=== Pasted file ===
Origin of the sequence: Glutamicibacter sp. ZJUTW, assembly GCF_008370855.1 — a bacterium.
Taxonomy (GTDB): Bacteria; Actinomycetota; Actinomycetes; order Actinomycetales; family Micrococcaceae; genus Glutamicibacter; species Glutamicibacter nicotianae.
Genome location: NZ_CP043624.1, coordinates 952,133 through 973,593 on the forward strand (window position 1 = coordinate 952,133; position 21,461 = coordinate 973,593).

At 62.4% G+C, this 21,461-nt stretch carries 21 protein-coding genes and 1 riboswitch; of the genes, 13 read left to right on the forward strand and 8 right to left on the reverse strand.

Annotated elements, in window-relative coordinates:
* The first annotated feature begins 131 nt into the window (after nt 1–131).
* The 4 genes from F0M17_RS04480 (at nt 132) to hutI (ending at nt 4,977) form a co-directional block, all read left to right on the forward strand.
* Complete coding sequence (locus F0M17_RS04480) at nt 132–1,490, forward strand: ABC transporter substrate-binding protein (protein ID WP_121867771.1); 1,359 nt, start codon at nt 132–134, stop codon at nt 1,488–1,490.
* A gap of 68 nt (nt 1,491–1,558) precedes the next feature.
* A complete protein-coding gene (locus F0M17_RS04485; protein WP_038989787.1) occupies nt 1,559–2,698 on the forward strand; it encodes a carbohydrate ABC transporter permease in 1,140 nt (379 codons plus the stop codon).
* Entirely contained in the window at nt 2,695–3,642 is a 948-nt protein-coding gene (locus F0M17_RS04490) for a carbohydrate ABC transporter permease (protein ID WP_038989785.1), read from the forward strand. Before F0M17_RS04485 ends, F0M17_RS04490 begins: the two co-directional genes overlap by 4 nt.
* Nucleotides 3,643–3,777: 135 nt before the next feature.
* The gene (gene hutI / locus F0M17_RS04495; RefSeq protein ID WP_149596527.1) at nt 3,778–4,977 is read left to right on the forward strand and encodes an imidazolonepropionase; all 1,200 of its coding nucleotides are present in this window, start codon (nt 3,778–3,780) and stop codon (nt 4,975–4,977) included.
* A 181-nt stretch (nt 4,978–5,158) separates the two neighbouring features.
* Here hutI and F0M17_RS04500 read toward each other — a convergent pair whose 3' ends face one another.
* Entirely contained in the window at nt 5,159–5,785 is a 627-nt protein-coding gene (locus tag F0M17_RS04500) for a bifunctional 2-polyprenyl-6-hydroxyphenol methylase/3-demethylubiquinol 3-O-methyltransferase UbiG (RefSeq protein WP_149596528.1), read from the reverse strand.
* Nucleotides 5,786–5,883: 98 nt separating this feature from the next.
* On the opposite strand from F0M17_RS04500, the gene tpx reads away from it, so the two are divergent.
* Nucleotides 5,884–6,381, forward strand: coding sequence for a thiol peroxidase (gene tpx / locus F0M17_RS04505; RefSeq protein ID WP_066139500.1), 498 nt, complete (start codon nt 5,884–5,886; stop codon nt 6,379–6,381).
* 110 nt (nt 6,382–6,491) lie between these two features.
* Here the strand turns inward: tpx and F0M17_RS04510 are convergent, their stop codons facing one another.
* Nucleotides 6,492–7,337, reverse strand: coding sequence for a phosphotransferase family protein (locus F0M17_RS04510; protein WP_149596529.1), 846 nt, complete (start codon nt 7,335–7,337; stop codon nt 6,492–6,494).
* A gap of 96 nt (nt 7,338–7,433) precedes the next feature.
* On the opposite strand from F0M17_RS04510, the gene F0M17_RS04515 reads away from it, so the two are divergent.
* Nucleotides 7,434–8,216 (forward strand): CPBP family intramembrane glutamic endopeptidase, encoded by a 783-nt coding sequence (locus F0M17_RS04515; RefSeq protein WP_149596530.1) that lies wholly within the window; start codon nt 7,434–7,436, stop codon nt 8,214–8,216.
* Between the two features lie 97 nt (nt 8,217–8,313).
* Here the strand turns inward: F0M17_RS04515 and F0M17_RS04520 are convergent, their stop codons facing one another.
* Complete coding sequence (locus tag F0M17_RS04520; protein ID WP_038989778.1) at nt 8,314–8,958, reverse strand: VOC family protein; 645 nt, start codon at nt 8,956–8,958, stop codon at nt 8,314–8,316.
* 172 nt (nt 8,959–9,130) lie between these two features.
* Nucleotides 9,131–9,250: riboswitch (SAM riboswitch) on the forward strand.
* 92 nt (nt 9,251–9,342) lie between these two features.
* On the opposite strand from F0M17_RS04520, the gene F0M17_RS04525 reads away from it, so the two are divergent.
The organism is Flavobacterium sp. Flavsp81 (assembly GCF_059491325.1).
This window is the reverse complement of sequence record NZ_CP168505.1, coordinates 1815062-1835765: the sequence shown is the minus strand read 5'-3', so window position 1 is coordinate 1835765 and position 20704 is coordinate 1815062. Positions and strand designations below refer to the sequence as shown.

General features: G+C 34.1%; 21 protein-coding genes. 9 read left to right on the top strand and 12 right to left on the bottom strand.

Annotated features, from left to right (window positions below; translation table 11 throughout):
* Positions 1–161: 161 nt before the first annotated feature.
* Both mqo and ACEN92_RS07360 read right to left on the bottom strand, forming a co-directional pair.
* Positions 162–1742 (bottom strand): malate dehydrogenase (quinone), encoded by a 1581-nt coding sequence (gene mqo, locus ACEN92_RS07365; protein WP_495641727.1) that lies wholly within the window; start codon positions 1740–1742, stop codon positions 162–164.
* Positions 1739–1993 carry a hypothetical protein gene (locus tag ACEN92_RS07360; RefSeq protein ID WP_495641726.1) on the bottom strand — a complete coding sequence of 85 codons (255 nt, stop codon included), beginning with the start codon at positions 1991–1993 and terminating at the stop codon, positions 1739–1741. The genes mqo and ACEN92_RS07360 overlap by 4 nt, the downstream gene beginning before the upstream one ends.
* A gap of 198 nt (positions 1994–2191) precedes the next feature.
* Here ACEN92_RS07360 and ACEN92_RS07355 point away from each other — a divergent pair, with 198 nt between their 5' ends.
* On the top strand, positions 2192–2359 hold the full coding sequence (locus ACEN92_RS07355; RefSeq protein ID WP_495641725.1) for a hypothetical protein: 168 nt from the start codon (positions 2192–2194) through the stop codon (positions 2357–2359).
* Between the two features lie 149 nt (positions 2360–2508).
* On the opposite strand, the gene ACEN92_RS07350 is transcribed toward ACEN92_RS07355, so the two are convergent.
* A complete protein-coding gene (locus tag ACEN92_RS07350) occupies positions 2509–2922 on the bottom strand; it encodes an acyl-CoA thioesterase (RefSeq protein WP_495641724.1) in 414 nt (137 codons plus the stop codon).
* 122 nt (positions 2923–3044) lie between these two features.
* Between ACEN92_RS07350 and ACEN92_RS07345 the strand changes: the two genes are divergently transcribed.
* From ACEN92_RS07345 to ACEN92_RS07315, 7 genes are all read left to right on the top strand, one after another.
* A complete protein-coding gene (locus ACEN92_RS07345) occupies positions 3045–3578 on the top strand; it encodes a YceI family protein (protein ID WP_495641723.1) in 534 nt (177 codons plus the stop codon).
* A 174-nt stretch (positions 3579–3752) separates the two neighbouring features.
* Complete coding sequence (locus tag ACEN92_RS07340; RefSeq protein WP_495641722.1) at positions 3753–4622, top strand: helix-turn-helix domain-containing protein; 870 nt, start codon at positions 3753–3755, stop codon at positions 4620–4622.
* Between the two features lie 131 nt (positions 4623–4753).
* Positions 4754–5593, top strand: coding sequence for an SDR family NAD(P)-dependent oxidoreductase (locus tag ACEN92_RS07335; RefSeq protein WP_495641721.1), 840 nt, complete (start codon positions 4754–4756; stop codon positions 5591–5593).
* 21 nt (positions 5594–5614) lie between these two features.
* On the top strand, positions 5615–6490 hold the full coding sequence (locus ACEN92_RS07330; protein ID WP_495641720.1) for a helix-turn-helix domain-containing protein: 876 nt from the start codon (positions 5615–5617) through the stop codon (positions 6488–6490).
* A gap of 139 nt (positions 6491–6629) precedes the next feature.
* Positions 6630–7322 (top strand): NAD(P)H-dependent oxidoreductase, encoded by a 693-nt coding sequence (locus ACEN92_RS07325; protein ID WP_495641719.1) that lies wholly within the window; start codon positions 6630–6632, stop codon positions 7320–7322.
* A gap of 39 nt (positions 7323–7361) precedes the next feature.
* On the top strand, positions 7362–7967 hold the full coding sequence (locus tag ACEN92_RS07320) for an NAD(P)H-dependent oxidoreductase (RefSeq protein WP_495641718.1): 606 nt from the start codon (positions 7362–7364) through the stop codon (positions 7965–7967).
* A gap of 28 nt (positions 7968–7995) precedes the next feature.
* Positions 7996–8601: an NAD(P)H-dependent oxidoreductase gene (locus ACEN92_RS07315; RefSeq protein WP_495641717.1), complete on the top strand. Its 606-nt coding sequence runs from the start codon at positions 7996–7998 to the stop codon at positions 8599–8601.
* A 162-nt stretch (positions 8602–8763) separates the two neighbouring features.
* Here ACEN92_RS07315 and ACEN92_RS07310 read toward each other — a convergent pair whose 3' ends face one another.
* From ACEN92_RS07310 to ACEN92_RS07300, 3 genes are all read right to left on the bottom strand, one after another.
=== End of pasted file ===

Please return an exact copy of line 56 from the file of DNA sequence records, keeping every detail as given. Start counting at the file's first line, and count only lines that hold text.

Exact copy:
* On the top strand, positions 5615–6490 hold the full coding sequence (locus ACEN92_RS07330; protein ID WP_495641720.1) for a helix-turn-helix domain-containing protein: 876 nt from the start codon (positions 5615–5617) through the stop codon (positions 6488–6490).